As the global economy confronts the unprecedented onslaught of the COVID-19 pandemic and its exponential spread,it has directly affected India both through the sheer magnitude ofhealth emergency andthe consequent lockdown of domestic activities that hasput a halt to production, disrupted businesses and collapsed consumption, therebytriggering anunforeseen economic crisis. Small and Medium Enterprises (SMEs),in particular, have been all the more vulnerable in thispandemic-induced catastrophe sincethey are disproportionately affected from both the supply and demand-side shocks causedby the breakdown insupply chains, shutdown of factories, dislocation of labour, sudden loss of demand and difficulties in meeting capital requirements. Since this sector was already reeling with one stumbling block after another, be it demonetization or the cluttered implementation of the GST policy or the slowdown in automobile sector to which SMEs constitute the main source of suppliers, the current economic downturn seems to be the finaljolt, which warrants urgent attention and immediate assistance in terms of financial stimulus and a safety net to keep them afloat.
In India, SMEs constitute the backbone for a growing economy as they offer backend support to various large-scale companies spread across different sectors, provide employment to around 40 percent of the workforce and contribute nearly 30 percent of the country’s GDP and close to half of total exports, thereby catalyzing transmission linkages and enabling socio-economic transformation. The coronavirus crisis has adversely affected these channels as recently emphasised by the survey of All India Manufacturers Organisation (AIMO) that necessitate a meticulous reflection in order to be able to devise a suitable strategy.
Up till now, the Reserve Bank of India (RBI) has announced a slew of measures including the infusion ofRs.1 lakh crore into the financial institutions, alleviating working capital financing, deferring interest payments, providing three-month moratorium on term loan payments and directing business continuity measures through the scheduled commercial banks, non-bank financial companies and payment banks. The Small Industries Development Bank India (SIDBI), a financial institution dedicated for the SMEs, has launchedSAFE (SIDBI Assistance to Facilitate Emergency Response against Covid-19) for granting loans to SMEs engaged in manufacturing products or trading in services at a concessional rate of 5 percent with no collateral and minimum paperwork even as various public sector banks have stepped in to offer emergency cash facilities to help this segment tide over the economic fallout. However, despite these measures, many SMEs stare at an uncertain future as they are confronted with the erosion of net worth owing to the ongoing freeze on production and supply coupled with the slowing demand. In these times, it is therefore, specifically indispensableon the part of small and medium companies to respond to the immediate challenge and to comprehend in real time just how they need to adapt their business models to survive over the next few months. Some of the strategies for consideration specific to Indian SMEs are listed below.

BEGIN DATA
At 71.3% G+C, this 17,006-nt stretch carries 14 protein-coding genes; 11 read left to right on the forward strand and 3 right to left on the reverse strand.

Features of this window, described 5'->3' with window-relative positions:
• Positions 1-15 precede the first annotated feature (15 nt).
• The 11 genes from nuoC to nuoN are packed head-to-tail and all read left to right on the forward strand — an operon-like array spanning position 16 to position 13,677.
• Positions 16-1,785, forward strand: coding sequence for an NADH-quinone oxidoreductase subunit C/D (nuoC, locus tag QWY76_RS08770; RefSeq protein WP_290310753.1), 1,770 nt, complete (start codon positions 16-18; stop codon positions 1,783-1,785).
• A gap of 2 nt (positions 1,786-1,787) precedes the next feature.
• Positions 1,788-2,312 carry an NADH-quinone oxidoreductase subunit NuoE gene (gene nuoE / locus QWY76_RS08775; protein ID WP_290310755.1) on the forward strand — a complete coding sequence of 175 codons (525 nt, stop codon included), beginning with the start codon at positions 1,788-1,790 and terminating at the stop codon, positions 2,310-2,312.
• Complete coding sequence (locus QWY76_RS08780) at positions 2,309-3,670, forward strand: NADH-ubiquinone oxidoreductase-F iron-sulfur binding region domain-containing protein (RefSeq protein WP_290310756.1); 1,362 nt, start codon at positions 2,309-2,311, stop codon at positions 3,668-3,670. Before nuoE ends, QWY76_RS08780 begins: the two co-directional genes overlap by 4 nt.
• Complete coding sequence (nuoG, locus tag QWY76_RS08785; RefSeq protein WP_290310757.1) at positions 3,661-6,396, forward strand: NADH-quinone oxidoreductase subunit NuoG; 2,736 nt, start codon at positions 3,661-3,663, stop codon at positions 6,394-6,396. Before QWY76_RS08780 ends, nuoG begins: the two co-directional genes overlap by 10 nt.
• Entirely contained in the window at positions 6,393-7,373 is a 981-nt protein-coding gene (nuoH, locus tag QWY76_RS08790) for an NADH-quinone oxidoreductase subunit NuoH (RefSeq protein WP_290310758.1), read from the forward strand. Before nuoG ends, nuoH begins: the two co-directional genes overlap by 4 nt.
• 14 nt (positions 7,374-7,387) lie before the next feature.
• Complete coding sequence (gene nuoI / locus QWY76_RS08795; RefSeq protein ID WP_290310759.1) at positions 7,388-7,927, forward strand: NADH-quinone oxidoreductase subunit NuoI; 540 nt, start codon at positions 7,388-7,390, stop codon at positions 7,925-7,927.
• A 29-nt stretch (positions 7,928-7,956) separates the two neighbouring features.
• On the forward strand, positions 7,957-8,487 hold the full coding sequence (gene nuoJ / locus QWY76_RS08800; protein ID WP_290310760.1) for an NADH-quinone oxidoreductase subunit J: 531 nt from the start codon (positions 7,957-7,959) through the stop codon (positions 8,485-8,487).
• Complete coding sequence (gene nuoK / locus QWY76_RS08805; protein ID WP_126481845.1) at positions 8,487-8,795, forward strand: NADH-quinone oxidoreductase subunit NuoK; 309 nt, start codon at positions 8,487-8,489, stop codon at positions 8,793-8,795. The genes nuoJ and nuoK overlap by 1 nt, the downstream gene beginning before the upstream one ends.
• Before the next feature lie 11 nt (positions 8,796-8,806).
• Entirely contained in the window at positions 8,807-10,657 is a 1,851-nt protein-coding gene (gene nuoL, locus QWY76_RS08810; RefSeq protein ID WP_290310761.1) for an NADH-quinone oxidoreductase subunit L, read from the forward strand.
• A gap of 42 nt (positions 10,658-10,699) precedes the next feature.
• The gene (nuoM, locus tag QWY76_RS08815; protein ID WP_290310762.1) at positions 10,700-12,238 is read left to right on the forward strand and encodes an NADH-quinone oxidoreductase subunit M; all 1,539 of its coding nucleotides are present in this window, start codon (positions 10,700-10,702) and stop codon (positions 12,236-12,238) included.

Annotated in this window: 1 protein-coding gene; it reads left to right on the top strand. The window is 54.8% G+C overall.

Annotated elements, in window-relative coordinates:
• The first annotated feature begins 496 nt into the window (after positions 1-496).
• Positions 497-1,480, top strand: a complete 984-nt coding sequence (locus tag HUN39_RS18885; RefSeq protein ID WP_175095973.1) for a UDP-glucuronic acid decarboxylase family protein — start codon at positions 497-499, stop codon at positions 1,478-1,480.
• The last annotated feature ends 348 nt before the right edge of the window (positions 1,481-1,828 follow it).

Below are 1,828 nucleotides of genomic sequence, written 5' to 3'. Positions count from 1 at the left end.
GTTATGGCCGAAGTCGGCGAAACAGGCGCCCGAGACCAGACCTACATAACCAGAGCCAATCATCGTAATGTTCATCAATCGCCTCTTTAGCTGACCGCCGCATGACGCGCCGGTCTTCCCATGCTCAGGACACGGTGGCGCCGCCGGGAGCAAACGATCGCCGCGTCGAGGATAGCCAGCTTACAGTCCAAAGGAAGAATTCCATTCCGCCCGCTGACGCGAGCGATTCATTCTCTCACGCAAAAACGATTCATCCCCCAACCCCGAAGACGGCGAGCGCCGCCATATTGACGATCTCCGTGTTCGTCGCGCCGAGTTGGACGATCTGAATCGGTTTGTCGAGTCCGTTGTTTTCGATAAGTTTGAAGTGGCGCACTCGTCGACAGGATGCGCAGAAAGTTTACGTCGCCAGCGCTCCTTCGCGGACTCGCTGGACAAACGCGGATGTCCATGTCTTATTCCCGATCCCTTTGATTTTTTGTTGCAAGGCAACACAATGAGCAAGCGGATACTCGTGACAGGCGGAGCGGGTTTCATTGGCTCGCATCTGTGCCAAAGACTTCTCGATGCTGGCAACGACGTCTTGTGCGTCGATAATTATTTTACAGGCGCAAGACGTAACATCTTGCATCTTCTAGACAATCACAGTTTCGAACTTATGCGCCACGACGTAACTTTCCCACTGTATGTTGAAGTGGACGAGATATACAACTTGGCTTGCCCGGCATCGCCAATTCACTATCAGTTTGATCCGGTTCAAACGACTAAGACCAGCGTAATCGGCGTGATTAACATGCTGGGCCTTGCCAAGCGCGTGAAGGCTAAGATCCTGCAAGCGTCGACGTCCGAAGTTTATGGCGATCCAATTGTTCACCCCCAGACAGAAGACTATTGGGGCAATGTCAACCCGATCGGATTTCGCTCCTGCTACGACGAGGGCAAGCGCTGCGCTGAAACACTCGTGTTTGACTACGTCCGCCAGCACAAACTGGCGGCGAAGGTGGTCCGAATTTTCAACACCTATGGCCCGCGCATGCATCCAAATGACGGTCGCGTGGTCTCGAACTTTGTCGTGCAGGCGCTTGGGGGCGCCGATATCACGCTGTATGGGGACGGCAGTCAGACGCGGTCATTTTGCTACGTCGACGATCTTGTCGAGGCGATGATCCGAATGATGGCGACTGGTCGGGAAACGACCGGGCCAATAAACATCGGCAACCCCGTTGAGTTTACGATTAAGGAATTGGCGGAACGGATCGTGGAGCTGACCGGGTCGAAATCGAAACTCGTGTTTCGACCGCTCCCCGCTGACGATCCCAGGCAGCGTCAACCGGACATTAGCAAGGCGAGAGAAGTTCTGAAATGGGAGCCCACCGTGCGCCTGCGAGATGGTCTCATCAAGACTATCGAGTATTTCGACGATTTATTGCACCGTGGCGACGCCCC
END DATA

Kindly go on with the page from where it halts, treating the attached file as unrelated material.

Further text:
Since Covid-19 has so far appeared to be an unrelenting crisis, its consequences are particularly grave for a developing economy like India where majority of jobs are informal with negligible work-from-home possibilities. Since SMEs play a pivotal role in the overall industrial economy with their agility, dynamism, innovativeness and adaptability, it is especially necessary for the Government to nurture and promote this sector through urgent relief and bailout packages considering the substantial social, economic and community spillover effects that this is expected to generate.
Isha Gupta is an Assistant Professor at Ramanujan College (University of Delhi) and a research scholar in economics at the Centre for Economic Studies and Planning (CESP), Jawaharlal Nehru University (JNU). Arecipient of the prestigious Reserve Bank of India (RBI) Scholarship for faculty members for the year 2015-16she has been identified and is under focus as one of India’s upcoming economists.
With research papers already published in Economic and Political Weekly (EPW), her analytical yet diagnostic views have been sought by many. She is regularly invited overseas for presenting her studies and findings and already carries clarity on the impact and solutions on the current industrial scenario in times of economic crisis. With a M.A. and M.Phil.in economics from the Centre for Economic Studies and Planning (CESP), Jawaharlal Nehru University (JNU) she is currently pursuing a Ph.D. in economics from CESP, JNU.